The U.S. Coast Guard has yet to determine the source of an estimated 1.1 million gallons of crude oil that leaked into the Gulf of Mexico near a pipeline southeast of New Orleans last month.
The spill was first spotted Nov. 17 by an aircrew flying above the Main Pass Oil Gathering company’s pipeline system near Louisiana’s Plaquemines Parish. The Coast Guard said it has surveyed about 40 miles of the 67-mile-long underwater pipeline, while remote-controlled devices and divers scanned the rest, along with other surrounding pipelines.
But so far, the source of the spill has eluded officials.
Coast Guard leads clean-up efforts; pipeline remains closed
Though it’s unclear when the spill first occurred, the pipeline first closed on Thursday, Nov. 16 before crews began conducting flyover missions to determine the extent of the leak.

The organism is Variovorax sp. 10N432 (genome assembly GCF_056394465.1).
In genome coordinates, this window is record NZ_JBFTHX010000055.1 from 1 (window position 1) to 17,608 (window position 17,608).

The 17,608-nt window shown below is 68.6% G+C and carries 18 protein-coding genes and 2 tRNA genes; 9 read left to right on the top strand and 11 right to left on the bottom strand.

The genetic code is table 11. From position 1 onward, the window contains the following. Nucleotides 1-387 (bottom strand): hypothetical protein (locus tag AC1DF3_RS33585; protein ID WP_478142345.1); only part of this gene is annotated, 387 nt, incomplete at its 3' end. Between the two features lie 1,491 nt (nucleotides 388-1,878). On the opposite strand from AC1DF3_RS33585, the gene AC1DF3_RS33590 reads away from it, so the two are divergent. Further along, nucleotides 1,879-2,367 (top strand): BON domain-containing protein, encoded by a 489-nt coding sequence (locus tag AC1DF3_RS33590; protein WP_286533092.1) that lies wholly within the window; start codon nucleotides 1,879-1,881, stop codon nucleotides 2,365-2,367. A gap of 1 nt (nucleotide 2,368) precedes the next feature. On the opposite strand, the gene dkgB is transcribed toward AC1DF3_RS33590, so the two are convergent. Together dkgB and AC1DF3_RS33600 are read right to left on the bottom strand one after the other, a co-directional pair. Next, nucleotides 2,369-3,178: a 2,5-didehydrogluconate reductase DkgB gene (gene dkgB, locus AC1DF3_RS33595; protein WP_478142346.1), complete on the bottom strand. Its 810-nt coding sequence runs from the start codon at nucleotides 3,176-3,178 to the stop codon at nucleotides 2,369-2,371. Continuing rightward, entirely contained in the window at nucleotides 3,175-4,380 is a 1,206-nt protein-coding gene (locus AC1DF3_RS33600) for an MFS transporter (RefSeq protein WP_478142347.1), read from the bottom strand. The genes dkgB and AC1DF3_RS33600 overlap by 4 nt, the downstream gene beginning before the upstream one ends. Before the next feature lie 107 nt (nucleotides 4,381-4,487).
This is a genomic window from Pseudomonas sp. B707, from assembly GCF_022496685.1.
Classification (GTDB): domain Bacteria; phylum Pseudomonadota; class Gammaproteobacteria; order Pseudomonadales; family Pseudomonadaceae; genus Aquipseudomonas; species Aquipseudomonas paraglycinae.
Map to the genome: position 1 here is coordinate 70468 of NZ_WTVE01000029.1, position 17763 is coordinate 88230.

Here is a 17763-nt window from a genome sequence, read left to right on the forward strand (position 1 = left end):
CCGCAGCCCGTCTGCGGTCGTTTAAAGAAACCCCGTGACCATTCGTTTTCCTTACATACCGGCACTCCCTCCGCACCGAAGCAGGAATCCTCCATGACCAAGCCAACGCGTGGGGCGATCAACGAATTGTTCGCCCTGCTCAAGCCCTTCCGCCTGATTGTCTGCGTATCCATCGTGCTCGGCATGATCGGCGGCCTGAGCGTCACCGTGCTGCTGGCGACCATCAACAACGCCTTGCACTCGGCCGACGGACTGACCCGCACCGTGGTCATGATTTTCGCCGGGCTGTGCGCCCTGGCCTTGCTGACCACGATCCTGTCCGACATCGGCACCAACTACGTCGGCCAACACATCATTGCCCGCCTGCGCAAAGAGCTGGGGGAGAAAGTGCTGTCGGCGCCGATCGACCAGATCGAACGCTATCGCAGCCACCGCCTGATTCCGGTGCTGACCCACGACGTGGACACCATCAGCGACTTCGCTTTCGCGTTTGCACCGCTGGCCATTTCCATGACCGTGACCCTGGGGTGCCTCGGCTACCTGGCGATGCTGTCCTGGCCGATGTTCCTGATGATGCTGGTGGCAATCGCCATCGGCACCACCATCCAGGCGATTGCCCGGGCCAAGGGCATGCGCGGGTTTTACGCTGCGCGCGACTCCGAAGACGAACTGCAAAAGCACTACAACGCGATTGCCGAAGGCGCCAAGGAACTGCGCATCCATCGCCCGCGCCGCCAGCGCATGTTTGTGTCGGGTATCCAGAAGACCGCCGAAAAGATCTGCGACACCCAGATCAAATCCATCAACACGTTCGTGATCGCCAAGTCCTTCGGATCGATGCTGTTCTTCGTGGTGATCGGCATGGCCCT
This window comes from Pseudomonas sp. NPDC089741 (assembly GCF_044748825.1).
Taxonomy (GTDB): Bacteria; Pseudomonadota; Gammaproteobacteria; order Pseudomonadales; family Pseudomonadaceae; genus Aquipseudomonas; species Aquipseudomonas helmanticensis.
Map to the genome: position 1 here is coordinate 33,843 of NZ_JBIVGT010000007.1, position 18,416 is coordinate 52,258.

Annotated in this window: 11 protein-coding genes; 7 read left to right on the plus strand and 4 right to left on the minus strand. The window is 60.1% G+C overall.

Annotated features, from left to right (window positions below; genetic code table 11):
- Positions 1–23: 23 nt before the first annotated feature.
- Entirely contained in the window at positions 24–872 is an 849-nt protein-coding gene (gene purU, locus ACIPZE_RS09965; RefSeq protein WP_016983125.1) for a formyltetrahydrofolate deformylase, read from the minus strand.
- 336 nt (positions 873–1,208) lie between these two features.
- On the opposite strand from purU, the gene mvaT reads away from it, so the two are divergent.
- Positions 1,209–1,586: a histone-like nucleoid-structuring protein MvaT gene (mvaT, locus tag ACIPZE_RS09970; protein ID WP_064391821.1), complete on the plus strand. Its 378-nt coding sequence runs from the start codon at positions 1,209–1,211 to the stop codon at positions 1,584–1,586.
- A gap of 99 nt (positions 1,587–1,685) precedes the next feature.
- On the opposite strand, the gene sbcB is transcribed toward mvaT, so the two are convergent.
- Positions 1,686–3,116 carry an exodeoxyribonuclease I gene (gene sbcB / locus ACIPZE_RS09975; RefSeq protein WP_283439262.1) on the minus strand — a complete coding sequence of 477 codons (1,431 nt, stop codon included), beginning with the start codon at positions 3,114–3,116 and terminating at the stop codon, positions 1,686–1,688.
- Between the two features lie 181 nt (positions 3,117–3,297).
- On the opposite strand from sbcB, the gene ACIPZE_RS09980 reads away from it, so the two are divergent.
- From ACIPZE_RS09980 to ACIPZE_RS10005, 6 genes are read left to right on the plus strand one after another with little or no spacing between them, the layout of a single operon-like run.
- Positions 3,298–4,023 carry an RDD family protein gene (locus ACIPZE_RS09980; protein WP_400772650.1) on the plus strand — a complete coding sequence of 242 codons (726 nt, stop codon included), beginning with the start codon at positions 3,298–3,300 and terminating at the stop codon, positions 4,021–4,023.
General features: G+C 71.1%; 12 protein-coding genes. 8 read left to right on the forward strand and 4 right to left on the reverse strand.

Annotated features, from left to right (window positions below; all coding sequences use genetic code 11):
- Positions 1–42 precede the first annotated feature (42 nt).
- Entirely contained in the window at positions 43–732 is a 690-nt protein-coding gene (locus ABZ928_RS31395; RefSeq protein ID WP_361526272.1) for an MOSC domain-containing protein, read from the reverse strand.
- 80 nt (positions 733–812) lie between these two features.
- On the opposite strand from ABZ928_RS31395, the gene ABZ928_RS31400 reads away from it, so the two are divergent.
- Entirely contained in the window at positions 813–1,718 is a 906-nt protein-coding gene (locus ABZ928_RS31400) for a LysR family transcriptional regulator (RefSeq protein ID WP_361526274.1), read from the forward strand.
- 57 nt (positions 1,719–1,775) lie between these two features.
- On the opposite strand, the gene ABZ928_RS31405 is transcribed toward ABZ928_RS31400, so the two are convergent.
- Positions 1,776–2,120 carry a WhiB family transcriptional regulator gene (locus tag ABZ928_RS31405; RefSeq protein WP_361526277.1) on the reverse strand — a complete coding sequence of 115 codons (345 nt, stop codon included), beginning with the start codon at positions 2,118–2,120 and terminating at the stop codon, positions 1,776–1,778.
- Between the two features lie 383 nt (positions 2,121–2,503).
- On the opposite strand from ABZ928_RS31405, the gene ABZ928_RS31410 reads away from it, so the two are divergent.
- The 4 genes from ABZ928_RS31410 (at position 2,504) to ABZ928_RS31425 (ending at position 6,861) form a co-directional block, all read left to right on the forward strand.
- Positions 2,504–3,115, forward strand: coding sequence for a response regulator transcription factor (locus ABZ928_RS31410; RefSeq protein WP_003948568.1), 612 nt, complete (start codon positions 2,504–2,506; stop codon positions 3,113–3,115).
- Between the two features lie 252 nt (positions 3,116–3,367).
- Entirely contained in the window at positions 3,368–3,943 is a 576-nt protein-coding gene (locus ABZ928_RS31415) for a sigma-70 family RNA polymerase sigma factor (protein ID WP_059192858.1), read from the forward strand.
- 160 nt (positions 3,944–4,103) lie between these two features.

Three skimming vessels designed specifically to recover spilled oil from the water’s surface were sent to the scene approximately 4 miles southeast off the Louisiana coast, as were two Coast Guard cutter vessels.
While officials could not determine with certainty the specific volume of oil that had gushed offshore in the Mississippi River delta, it was estimated to be about 1.1 million gallons, the Coast Guard said last week.
A day after the leak was announced, Plaquemines Parish officials said they were “monitoring the incident” in a post on Facebook but have not shared any updates since.
Coast Guard says spill has not endangered wildlife
The Coast Guard’s latest update on Tuesday indicated that the agency is still investigating the source of the leak.
In a positive note, no additional oil appeared to have leaked into the water and officials have noted that the spill has not endangered wildlife or encroached near the shorelines, the Coast Guard said.
The Coast Guard continues to lead clean-up efforts in the area.